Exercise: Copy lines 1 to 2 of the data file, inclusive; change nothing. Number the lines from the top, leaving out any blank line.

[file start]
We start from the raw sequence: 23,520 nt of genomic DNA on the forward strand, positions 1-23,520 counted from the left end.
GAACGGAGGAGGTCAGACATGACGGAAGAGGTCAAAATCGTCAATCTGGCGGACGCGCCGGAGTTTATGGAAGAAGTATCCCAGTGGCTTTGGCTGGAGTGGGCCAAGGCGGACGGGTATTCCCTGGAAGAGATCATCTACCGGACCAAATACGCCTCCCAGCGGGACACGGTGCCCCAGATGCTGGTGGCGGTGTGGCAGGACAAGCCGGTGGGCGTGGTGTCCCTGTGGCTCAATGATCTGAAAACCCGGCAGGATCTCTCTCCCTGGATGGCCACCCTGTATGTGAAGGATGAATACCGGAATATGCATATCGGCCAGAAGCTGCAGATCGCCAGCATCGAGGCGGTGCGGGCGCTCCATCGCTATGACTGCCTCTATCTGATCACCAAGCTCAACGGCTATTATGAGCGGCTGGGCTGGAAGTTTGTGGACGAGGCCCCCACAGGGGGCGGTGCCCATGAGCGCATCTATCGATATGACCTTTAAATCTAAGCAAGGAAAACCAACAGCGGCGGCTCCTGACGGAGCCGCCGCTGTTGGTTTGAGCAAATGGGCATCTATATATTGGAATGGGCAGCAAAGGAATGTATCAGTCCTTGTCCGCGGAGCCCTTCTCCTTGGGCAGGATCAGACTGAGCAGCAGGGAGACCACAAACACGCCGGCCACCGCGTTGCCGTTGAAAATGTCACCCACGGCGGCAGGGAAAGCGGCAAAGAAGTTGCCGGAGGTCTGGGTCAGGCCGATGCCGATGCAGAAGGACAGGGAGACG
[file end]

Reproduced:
We start from the raw sequence: 23,520 nt of genomic DNA on the forward strand, positions 1-23,520 counted from the left end.
GAACGGAGGAGGTCAGACATGACGGAAGAGGTCAAAATCGTCAATCTGGCGGACGCGCCGGAGTTTATGGAAGAAGTATCCCAGTGGCTTTGGCTGGAGTGGGCCAAGGCGGACGGGTATTCCCTGGAAGAGATCATCTACCGGACCAAATACGCCTCCCAGCGGGACACGGTGCCCCAGATGCTGGTGGCGGTGTGGCAGGACAAGCCGGTGGGCGTGGTGTCCCTGTGGCTCAATGATCTGAAAACCCGGCAGGATCTCTCTCCCTGGATGGCCACCCTGTATGTGAAGGATGAATACCGGAATATGCATATCGGCCAGAAGCTGCAGATCGCCAGCATCGAGGCGGTGCGGGCGCTCCATCGCTATGACTGCCTCTATCTGATCACCAAGCTCAACGGCTATTATGAGCGGCTGGGCTGGAAGTTTGTGGACGAGGCCCCCACAGGGGGCGGTGCCCATGAGCGCATCTATCGATATGACCTTTAAATCTAAGCAAGGAAAACCAACAGCGGCGGCTCCTGACGGAGCCGCCGCTGTTGGTTTGAGCAAATGGGCATCTATATATTGGAATGGGCAGCAAAGGAATGTATCAGTCCTTGTCCGCGGAGCCCTTCTCCTTGGGCAGGATCAGACTGAGCAGCAGGGAGACCACAAACACGCCGGCCACCGCGTTGCCGTTGAAAATGTCACCCACGGCGGCAGGGAAAGCGGCAAAGAAGTTGCCGGAGGTCTGGGTCAGGCCGATGCCGATGCAGAAGGACAGGGAGACG